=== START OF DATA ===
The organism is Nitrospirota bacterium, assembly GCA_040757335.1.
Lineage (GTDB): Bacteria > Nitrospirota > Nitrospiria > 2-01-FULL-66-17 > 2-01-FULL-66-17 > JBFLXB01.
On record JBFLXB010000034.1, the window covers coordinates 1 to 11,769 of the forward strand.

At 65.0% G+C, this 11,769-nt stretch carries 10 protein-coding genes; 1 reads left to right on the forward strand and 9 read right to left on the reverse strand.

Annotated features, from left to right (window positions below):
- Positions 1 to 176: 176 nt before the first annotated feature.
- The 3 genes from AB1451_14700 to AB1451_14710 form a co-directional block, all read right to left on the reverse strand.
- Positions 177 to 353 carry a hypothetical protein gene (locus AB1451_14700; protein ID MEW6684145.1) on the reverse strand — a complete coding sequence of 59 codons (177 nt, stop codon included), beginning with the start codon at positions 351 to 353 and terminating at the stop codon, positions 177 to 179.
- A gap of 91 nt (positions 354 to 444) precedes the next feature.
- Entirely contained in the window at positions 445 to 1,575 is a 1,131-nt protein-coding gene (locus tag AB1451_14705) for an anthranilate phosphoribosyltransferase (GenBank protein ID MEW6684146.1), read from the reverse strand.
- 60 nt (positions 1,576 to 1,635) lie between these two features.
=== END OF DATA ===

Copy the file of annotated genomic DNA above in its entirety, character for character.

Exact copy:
The organism is Nitrospirota bacterium, assembly GCA_040757335.1.
Lineage (GTDB): Bacteria > Nitrospirota > Nitrospiria > 2-01-FULL-66-17 > 2-01-FULL-66-17 > JBFLXB01.
On record JBFLXB010000034.1, the window covers coordinates 1 to 11,769 of the forward strand.

At 65.0% G+C, this 11,769-nt stretch carries 10 protein-coding genes; 1 reads left to right on the forward strand and 9 read right to left on the reverse strand.

Annotated features, from left to right (window positions below):
- Positions 1 to 176: 176 nt before the first annotated feature.
- The 3 genes from AB1451_14700 to AB1451_14710 form a co-directional block, all read right to left on the reverse strand.
- Positions 177 to 353 carry a hypothetical protein gene (locus AB1451_14700; protein ID MEW6684145.1) on the reverse strand — a complete coding sequence of 59 codons (177 nt, stop codon included), beginning with the start codon at positions 351 to 353 and terminating at the stop codon, positions 177 to 179.
- A gap of 91 nt (positions 354 to 444) precedes the next feature.
- Entirely contained in the window at positions 445 to 1,575 is a 1,131-nt protein-coding gene (locus tag AB1451_14705) for an anthranilate phosphoribosyltransferase (GenBank protein ID MEW6684146.1), read from the reverse strand.
- 60 nt (positions 1,576 to 1,635) lie between these two features.